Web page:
Before we get into the quirky workings of the camera, a quick history about the argus C3. The C3 was produced during a span of 30 years. Starting from 1939 to 1966, Argus the maker of the C3, sold approximately over 2 million cameras. Taking this number into account and the length of time the camera was sold, some have even argued that the Argus C3 is responsible for popularizing the use of 35mm film. When compared to its competition, the low price really helped with the success of the C3; costing almost half the price of its japanese and german counterparts. For some, The camera is said to be ugly, in my opinion, I think it looks pretty unique. Due to its shape, size, and weight, it is commonly referred to as "The Brick" by photographers, in Japan its nickname translates as "The Lunchbox" For many The argus has become a paper weight; something to be admired on a shelf. For others it has served well in fist fights, or has helped in holding up the occasional lopsided table. For myself, The argus has allowed me to enter into the world of our forefathers. If you think about it, many of the photographs that our grandfathers took, could possible have well been taken on an Argus. Or better yet to spice up the history of the C3, Tony Vaccaro, one of the most famous 20th century photographers used it to capture some of the most monumental photographs during WWII.
Unlike traditional SLRs, The Argus is loaded from right to left with its leader inserted into the windup spool like normal.
The right viewfinder is made up of a split-image rangefinder, which is used for focusing, while the left viewfinder is for composing the shot. In the middle there is a film speed dial. This dial serves no mechanical functions other then being a reminder of what film is loaded.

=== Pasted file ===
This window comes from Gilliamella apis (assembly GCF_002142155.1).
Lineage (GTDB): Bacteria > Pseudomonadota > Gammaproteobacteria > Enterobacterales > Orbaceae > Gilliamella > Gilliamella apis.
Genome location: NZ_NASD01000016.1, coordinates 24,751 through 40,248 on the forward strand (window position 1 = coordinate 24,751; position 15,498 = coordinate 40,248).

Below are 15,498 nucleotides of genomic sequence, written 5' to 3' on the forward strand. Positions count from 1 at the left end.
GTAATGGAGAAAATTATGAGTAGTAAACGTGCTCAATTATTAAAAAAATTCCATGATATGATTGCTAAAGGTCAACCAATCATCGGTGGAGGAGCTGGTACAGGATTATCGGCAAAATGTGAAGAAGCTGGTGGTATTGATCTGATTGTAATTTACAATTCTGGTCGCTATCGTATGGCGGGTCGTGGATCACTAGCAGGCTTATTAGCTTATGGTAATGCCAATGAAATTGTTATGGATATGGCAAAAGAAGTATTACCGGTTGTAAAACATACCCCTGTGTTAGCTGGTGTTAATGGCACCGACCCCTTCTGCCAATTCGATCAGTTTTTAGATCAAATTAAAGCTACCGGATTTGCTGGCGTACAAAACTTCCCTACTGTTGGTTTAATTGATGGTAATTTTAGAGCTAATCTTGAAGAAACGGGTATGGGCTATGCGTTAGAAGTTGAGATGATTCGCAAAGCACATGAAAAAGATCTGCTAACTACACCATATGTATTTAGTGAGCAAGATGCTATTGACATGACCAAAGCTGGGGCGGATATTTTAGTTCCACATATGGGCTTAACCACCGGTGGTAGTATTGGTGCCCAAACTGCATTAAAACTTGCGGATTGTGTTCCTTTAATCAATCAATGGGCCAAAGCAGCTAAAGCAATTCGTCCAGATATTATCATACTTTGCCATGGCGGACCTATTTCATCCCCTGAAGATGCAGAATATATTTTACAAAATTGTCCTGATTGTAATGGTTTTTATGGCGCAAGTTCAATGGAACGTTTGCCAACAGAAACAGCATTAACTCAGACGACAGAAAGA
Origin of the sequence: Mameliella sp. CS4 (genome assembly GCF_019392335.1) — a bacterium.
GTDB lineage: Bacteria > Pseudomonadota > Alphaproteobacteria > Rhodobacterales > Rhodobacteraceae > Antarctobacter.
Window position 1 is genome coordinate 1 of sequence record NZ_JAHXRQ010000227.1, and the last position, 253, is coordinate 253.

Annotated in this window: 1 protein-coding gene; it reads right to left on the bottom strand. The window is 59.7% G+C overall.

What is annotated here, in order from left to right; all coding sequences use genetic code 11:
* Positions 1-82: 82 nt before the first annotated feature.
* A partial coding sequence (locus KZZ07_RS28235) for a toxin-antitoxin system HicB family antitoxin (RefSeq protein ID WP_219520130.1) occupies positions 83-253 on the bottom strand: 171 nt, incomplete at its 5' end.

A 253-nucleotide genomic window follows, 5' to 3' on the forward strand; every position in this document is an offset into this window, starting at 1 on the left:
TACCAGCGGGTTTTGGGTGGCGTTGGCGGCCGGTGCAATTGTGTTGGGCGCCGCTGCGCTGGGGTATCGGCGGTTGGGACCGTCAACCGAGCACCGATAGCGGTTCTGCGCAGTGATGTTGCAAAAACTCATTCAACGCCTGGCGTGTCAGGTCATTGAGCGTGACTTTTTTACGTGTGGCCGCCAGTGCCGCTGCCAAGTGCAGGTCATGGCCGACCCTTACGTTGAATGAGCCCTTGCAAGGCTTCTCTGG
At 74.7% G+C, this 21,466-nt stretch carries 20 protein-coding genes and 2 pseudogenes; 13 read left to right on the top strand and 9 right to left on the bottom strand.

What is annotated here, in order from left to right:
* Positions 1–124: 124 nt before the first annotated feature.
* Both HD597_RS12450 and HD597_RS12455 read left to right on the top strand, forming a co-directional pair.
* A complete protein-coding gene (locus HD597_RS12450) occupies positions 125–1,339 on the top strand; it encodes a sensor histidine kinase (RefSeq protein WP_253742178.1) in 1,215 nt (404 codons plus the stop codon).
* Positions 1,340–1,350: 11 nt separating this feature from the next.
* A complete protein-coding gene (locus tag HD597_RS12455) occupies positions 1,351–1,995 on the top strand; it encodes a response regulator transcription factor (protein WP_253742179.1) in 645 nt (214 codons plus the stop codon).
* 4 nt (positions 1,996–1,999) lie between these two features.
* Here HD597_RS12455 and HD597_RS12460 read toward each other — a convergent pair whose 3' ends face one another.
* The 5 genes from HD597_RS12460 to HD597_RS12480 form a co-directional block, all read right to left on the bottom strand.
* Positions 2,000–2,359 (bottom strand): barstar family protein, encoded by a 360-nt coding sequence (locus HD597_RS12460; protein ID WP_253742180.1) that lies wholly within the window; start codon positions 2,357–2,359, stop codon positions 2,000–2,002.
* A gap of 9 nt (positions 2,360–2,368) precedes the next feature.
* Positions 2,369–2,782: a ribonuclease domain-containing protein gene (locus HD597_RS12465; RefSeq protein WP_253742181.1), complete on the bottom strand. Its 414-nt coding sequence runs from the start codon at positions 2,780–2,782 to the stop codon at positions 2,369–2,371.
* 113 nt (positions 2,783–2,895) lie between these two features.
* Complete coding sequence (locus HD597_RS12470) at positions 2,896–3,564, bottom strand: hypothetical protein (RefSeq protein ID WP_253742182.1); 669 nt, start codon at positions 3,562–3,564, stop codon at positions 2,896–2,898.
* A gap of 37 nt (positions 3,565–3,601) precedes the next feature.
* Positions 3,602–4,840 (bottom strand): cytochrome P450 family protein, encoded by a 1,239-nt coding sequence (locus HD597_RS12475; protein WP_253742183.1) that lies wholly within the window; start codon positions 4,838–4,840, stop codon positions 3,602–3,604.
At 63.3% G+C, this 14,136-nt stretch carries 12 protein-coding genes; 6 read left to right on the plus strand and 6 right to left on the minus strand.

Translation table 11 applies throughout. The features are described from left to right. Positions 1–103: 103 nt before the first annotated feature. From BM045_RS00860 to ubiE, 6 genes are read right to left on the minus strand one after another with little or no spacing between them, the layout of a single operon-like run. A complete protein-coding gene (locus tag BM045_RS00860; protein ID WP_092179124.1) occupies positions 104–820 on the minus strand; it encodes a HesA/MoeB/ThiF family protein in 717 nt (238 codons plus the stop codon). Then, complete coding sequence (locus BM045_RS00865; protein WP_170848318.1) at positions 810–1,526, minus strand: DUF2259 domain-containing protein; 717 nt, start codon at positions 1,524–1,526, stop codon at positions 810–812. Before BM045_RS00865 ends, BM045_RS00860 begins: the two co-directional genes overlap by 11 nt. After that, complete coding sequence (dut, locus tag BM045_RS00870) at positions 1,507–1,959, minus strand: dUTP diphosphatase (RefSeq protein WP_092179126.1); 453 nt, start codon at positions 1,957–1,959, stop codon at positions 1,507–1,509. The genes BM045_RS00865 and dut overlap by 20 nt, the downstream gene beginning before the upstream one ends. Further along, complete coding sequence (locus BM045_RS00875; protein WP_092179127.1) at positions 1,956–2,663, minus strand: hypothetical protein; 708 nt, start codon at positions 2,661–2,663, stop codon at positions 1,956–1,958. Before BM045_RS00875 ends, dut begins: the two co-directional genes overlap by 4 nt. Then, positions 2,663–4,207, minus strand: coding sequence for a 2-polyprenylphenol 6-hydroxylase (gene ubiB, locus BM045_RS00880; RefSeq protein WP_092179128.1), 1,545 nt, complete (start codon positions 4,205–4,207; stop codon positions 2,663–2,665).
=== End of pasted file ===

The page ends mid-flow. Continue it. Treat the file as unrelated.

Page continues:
Once your film is loaded you will want to advance it. Your first step will be to close your camera back. Next you will want to shift The little lever that you see above towards the left. With your other hand you will want to turn the knob that says Wind clockwise. Once you start turning the winding knob make sure to let go of the little lever you first turned towards the left; it should stop once you advanced to the next fame. repeat that once more.
Once you have advanced the film two frames you are now ready to shoot your first frame. Before you do so you will want to make sure your counter is set to zero. To do so you will want to turn the counter counter clockwise until the start marker lines up with frame count zero. Now you are ready to make your first exposure. You will want to cock the shutter next.
There is a lever in the lower left corner, that is used to cock the shutter. Once cocked, you are ready to go.
You will also want to set your speed with this dial.
Your Aperture can be adjusted by turning to the appropriate F-stop on the front of the lens. It helps to set these before getting your composition.
Focusing is pretty easy, but looking through the focusing rangefinder you can turn this knob to adjust the spit image you see through the viewfinder. Small tip, avoid putting your finger on the center of the distance dial. The window in the middle is used by the rangefinder to allow you to focus. Now go buy an Argus C3 and Happy Shooting and Happy Developing!